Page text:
Three words; Table. Based. Layout. There are few words in web design vernacular as reviled as those three (and Flash™ I guess). But for a long time, Table-based layouts were the tools of the trade, necessary to create a site that looked the same in every browser. Fortunately, the tools we use to create websites have evolved and browsers are adapting new features that let us rethink how we approach designing for the web.
Although they’ve been supported for a while, it’s worth revisiting the power of pseudo elements, particularly the
::after elements. In the old days, adding design details to an element involved presentational markup that added to the bloat of HTML pages. Today we can easily add visual enhancements to our elements without additional markup. Pseudo elements let us enhance content, add visual cues, and create performant animations, all within our CSS.
Let’s start with content. Don’t use pseudo elements to add or manipulate content. If you have content that must be read (text) or seen (images), they should be included in the markup. And accessibility support for pseudo elements is dodgy at best (2 minute Google search). That said, there are some great uses for pseudo elements that don’t hurt accessibility.
QuotesHave you heard about the
quotesproperty? Go ahead, [read about it](https://css-tricks.com/almanac/properties/q/quotes/), I’ll wait. All caught up? Super cool, right? Using the quotes property we can add quotation marks with some simple CSS and the content rule. Now let’s put it into practice. The following example adds quotation marks to a quote and styles the open quote mark to add emphasis to the element.
URLsSometimes you need to print a web page. I know, you’re probably saying “What is this, the 90’s?” So maybe someone you know needs to print a web page. And then they want to bring that to a friend’s house and say, “Look at this webpage! We should fire up AOL and check out these links.” How are they going to do that? You can’t click a link on a piece of paper. What you can do is type a URL into your browser. Adding those URLs to a print stylesheet is simple, using the
My favorite use of pseudo elements, using
::after to add icons to other elements, can be a great way to add visual cues without extra markup. Twitter link? Add a
::before element. Read More? Add an
::after element. Read more on Twitter? Add both! OK, maybe not but there’s a lot of power in being able to add icons without having extra markup.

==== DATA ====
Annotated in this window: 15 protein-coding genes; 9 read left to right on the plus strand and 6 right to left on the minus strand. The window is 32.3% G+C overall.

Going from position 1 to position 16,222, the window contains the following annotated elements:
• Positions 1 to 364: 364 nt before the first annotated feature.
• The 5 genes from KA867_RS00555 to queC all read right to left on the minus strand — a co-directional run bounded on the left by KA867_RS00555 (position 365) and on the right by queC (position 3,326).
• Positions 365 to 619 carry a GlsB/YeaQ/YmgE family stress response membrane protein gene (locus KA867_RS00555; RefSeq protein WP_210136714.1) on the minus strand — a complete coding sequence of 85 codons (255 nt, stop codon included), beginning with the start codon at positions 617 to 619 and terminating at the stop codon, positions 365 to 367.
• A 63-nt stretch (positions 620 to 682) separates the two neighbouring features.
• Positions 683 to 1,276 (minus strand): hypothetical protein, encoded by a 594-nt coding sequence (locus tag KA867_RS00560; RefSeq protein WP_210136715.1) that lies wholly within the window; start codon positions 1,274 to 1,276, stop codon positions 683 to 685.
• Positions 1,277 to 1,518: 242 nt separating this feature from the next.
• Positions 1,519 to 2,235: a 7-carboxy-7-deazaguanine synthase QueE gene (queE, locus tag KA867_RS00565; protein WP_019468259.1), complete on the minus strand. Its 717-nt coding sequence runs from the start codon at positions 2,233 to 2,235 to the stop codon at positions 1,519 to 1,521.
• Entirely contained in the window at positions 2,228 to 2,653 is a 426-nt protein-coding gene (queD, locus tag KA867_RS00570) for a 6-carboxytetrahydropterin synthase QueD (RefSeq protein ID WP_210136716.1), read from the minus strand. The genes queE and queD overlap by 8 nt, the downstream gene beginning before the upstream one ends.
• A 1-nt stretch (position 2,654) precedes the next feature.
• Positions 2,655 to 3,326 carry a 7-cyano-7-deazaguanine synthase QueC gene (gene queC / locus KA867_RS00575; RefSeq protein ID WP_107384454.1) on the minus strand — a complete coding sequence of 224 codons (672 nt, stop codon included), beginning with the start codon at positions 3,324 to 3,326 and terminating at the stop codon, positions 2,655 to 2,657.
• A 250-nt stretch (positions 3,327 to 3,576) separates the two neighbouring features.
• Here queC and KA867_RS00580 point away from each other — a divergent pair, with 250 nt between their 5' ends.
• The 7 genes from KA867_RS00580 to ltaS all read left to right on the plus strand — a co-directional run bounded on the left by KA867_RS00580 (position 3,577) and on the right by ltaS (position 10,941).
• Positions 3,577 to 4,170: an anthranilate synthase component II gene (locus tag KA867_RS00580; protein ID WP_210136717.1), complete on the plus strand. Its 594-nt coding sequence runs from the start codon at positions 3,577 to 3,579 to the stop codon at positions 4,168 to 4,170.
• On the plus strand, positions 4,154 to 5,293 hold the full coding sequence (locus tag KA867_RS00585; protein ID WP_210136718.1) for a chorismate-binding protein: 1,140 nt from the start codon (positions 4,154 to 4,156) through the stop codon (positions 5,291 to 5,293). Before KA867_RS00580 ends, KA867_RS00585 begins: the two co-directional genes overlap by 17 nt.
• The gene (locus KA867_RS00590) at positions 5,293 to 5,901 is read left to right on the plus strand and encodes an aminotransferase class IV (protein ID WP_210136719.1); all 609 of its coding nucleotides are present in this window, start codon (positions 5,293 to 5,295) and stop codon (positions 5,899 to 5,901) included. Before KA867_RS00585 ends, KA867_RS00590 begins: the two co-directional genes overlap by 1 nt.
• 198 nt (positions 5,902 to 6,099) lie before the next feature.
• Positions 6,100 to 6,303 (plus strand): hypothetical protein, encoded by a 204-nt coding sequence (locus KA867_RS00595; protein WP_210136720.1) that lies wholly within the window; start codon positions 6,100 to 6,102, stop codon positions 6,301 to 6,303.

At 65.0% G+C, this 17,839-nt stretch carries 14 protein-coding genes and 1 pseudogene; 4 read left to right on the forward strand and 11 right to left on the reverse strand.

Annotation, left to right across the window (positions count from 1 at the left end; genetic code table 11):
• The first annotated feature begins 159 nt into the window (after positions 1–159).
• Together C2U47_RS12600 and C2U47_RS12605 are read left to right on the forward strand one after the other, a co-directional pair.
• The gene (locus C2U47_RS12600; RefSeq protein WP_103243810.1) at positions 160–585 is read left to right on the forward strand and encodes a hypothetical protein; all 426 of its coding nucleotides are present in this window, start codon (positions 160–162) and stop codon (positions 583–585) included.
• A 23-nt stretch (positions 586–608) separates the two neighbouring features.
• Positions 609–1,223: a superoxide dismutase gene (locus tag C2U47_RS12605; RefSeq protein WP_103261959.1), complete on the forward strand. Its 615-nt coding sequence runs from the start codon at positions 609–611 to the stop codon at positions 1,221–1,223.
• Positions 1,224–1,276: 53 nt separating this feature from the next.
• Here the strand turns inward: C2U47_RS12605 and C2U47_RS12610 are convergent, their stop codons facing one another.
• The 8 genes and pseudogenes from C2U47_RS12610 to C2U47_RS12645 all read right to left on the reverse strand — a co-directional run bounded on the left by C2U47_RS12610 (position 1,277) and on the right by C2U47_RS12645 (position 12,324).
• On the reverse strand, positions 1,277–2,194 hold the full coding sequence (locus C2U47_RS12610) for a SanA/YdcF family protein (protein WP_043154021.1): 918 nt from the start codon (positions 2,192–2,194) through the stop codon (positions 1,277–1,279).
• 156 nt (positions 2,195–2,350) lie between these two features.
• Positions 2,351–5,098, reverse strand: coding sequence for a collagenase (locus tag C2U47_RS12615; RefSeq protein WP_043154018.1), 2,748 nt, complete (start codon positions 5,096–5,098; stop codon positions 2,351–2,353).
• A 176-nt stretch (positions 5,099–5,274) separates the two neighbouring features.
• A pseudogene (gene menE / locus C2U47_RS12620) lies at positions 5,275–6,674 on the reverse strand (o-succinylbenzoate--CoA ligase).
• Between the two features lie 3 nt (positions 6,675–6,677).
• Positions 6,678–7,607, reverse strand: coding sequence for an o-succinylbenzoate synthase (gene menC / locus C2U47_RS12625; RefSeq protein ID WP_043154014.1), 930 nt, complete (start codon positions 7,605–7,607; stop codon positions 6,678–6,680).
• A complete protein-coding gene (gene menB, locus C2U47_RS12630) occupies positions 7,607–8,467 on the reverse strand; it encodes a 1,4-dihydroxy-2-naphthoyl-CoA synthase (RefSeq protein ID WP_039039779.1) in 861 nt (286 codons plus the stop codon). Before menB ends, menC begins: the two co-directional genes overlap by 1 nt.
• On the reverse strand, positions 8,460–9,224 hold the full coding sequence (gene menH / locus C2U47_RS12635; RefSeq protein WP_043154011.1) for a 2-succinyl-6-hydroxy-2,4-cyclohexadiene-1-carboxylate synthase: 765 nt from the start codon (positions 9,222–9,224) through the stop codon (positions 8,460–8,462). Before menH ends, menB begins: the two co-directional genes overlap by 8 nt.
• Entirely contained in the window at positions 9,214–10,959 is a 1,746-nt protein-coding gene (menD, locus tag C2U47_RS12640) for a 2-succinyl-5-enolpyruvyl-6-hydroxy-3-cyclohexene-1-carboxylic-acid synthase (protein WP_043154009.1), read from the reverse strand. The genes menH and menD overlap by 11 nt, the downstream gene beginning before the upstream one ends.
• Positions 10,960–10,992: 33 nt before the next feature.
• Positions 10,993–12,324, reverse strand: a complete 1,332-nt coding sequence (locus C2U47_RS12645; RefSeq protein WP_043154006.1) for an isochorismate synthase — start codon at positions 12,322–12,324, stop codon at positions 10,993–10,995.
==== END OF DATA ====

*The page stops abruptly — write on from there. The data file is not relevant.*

Before we get too far into looking at examples, I wanted to point you to a wonderful tool called Grunticon. Grunticon takes SVG files, creates png versions for older browsers, and then url-encodes them into CSS files to use on your site. It really does save a ton of time and makes sure that your images still work on older browsers. It also means fewer requests since all your icons are embedded in one CSS file. In a number of the following examples I use a url-encoded SVG file to add an icon as a background image but you could use a more traditional image format like .png or .gif if that’s easier for you.
OK, let’s take a look at some examples.
A Simple IconOur first example uses a pseudo
::beforeelement to add a Twitter icon to a link. Pretty simple, right?
Icon StacksBut what if we want to take that a step further? What if we’re working on a design that has icons in various states, like this:
If we were making image files for each of these variations, we would need six different files. But if we break these into file type and state icons, we can cut that down to four. Not a huge change but if we introduce another file type or 3, we don’t need a ton of new files. And using
::after pseudo elements we can make stacked icons that scale easily. Take a look:
When you take a step back and look at the changes that have impacted how the web is made—Web Standards, CSS3, Responsive Design—it’s easy to see the paradigm shifts. If I were to guess, I would say that the current era of web design will be defined as the time of Interaction. Now that our browsers and our tools have matured to the point where typography and layout are no longer a challenge, we can focus on enhancing the experience for our users. Animation is certainly not a silver bullet but, used sparingly, can bring focus to elements that need a bit more than just a color change.
Animating the border color can be an effective way of highlighting a selected or hovered element. Changing the width of the border, however, is not that simple. The following example is a 2 for 1. The first part demonstrates adding an
::after pseudo element to create a highlighted state for a menu item. The second example shows how an
::after pseudo element can be used to animate the size of a border on an element, something that would typically change the height of the element unless a height was specified.
The box-shadow property can be a powerful way to add depth to a design. But animating shadows can perform poorly if you’re not careful. Tobias Ahlin’s article “How to animate "box-shadow" with silky smooth performance” does a great job of explaining the issues that can arrise and an alternate approach to animating the box-shadow property. The gist of it is that animating a box-shadow on an element can cause the browser to repaint that element, an intensive process. Here’s an example using a simplified version of Tobias’s code to show how you can achieve better performing shadow animations:
These are just some of the ways you can use pseudo elements to enhance a design. Knowing what’s possible can change the way you approach applying style to a website. Keep experimenting and I’m sure you’ll find new uses for